I read somewhere that the people who are hardest on Moms are other Moms. I felt that hard. Although the only other people who can possibly understand what you are going through are other Moms, Moms often judge one another harshly. With my first child, I avoided Mom groups. I felt like I was an outsider who was doing everything wrong and feared that I would be shamed if I spoke up. With my second child, and with the help from a Mom I knew in real life, I was able to find the right Mom communities online that have greatly helped me in making genuine connections, save money, create amazing experiences for my children, and feel supported in my role as Mother. The internet is truly wild, and I hope my experience can help new Moms and other Moms struggling to find their online community go through a less troubling journey.
A Secret Community With Rules
There is a never-ending list of Mom Groups online if you simply search “Mom Group” in your desired area. I tried this and entered a world where so many comments began with “No offense, but” or “I would never” and other statements shaming the original poster. It wasn’t until I was with an experienced Mom friend, and she mentioned a group she belonged to on Facebook in which she was buying and selling used kids’ clothes. I asked her more questions about it, and she informed me that it was a “secret” group. The only way you could be in it is if someone invited you, and admins then approved you. It sounded so exclusive. I asked her to invite me anyway, and I joined. For months, I just hung out, trying to figure out all the acronyms and how it all worked. I came across a lot of “admins” that came in and corrected posters’ language. There were also a lot of posts saying “I hope this is okay to post.” It was the first time I experienced an outsider essentially policing the posts. I originally felt like it limited the community. The community was mostly for buying, selling, trading, and giving away child-related items, but Moms often came on and asked for advice on child-rearing topics. I felt like the post policing could limit the advice given and (maybe I’m a conspiracy theorist) possibly have a hidden agenda. The more I hung in the shadows, the more I realized that there was no hidden agenda. The policing was there to keep the Mom shamers out. The admins were there to make sure no one felt unsafe and that sellers/buys were being fair. I’m a rule follower, and I liked it.
No “Cool Kids” Table
The other part of this particular online mom group that worried me was that it seemed like everyone knew each other. Moms would ask about others’ kids by name and rally together to help out a Mom in need. I quickly learned that a lot of times, they didn’t personally know someone. They just treated everyone equally. Once I started selling and buying my own items, I also learned that you would come across a lot of the same Moms in the group because they had kids the same age or lived close to you. You would learn their names and connect over similarities but probably never even meet them since most pickups were done by a simple porch exchange. This worked great for me since my time out is often limited. I made the connection but didn’t feel pressured to schedule time to be social.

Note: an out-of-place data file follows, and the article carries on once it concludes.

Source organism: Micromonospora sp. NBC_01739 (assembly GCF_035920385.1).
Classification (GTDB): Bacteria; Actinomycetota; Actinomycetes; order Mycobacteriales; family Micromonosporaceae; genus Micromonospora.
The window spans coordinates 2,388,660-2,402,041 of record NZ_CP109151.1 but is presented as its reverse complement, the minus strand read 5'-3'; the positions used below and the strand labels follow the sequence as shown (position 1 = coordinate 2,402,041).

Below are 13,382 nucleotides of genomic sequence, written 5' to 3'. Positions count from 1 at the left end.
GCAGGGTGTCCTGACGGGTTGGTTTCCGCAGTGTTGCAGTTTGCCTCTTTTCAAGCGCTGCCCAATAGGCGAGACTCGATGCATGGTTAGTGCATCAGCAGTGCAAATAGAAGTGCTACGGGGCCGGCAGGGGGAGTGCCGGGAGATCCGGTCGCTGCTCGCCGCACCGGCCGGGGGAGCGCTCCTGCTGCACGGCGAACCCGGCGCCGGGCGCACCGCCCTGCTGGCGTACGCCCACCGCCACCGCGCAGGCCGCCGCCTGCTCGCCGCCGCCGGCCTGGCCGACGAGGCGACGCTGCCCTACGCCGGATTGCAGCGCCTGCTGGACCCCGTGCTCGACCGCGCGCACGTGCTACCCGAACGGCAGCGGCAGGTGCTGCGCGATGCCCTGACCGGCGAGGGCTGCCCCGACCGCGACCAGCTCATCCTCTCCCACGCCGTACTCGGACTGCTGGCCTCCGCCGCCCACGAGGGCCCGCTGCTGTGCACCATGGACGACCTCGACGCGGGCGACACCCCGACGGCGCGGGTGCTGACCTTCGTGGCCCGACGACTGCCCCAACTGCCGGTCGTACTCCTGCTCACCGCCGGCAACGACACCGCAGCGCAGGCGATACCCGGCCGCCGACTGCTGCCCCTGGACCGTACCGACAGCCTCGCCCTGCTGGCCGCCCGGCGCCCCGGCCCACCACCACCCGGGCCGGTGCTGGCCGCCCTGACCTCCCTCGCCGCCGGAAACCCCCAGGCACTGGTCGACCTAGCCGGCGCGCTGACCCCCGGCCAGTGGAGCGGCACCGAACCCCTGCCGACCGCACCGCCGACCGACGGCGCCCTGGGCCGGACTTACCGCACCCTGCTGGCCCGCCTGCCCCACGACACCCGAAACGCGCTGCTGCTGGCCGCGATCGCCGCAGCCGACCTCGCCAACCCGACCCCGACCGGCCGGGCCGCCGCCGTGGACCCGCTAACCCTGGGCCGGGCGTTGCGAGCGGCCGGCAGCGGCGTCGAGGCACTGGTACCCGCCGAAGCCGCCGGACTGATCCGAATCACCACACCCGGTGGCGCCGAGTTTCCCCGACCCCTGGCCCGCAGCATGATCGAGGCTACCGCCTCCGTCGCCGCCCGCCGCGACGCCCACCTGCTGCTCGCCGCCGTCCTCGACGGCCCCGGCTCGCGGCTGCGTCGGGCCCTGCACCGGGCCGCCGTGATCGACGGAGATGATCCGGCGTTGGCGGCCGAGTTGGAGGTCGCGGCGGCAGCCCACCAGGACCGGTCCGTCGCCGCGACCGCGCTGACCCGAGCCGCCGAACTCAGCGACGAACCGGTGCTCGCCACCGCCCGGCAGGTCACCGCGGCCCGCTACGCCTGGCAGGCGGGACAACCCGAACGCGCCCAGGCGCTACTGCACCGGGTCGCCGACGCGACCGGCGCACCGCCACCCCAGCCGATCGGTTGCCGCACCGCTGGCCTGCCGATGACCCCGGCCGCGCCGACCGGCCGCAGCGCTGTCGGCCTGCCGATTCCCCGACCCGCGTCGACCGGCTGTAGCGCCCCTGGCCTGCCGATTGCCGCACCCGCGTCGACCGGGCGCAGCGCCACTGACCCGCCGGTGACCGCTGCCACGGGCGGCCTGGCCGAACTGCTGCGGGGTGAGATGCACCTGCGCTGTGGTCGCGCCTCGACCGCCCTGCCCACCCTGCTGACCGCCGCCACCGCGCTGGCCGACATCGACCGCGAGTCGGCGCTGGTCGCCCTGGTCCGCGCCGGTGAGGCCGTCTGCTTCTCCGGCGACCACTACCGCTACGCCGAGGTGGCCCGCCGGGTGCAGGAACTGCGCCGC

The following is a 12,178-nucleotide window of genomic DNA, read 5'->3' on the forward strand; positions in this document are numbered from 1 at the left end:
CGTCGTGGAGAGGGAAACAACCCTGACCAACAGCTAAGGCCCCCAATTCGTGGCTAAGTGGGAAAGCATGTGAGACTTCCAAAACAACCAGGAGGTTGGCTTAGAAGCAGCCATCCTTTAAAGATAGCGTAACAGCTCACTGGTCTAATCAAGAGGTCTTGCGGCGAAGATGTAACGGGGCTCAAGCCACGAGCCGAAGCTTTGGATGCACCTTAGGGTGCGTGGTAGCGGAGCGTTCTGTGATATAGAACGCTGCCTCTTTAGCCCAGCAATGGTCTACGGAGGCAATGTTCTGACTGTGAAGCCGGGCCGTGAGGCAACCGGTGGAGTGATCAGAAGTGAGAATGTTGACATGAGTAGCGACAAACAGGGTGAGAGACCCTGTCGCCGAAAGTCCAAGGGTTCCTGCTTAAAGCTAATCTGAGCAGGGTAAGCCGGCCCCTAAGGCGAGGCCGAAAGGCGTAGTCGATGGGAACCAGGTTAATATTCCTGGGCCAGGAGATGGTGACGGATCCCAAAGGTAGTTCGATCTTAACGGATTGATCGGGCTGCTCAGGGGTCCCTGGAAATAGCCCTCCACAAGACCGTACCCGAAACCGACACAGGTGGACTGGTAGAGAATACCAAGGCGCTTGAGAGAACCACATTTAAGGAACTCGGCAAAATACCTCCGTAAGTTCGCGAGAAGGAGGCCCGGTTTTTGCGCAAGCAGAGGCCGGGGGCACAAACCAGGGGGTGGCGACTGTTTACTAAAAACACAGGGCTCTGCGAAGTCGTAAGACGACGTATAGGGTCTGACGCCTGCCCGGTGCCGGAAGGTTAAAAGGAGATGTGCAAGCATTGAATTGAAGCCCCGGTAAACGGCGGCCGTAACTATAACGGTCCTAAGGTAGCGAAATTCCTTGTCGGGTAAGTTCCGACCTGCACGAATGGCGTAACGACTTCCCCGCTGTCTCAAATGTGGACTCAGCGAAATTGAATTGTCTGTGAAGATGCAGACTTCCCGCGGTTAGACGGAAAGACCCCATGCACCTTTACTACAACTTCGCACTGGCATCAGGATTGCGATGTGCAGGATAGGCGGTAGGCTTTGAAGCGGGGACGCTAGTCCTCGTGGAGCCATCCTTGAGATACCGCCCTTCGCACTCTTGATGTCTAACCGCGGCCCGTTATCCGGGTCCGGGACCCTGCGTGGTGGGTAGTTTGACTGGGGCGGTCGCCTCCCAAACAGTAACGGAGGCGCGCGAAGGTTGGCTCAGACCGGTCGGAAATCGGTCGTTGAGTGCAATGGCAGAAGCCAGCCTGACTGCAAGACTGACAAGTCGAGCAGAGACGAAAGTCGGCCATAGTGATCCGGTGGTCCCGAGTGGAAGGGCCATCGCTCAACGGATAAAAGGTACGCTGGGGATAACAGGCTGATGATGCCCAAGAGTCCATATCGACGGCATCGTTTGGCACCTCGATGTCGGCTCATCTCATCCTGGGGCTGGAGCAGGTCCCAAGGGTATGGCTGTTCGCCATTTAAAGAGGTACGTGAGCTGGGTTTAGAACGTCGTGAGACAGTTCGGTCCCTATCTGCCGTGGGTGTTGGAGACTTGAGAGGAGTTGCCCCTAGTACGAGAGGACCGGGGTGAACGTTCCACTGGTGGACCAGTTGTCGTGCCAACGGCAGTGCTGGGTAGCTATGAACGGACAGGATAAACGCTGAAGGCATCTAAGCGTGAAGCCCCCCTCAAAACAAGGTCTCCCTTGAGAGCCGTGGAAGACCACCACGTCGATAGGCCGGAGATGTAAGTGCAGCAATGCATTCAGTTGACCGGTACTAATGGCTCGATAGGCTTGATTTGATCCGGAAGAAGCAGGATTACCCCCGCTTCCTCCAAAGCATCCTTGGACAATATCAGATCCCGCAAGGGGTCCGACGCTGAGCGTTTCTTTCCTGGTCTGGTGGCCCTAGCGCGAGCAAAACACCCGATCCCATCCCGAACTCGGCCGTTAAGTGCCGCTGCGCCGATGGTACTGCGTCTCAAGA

Making Genuine Connections
As I became more active in this particular buy/sell group on Facebook, Moms in the group introduced me to other communities that had great resources for activities for kids and ways to save money on all things kid-related. The biggest pro of the unsupervised Mom groups is that if I have a question and want an answer or advice fast, I can post, and other group members can respond quickly. A downside to Mom groups that have active admins is that each post needs to be approved, and sometimes that means my post will take a day or two to appear. I appreciate the careful curation of the posts over the speed of response.
Many groups also have rules about sensitive topics such as vaccinations, politics, and bottle/breastfeeding. Some allow you to discuss these topics, but comments will not be allowed that shame. Some groups don’t allow these topics at all. What this has created are communities that are respectful as well as helpful. I have created genuine connections with Moms outside of the group whose opinion I respect and can go to them directly when I need some advice or simple support when my kid is being, well – a kid.
Ask A Mom Not Google or Facebook
My best advice is to ask a Mom for her favorite online group instead of looking it up online. If you were like me when I had my first child and don’t really know any other Moms, The Milwaukee Mom Community + Connection group is run by us here at Milwaukee Mom has rules, is respectful, and is a great space to start building your mom support group. Also, know that you will probably always run into a Mom you don’t see eye to eye with. Sanity tip: do not take their views personally or feel like you need to push your views on them. After all, we’re all in the same boat just trying to stay afloat.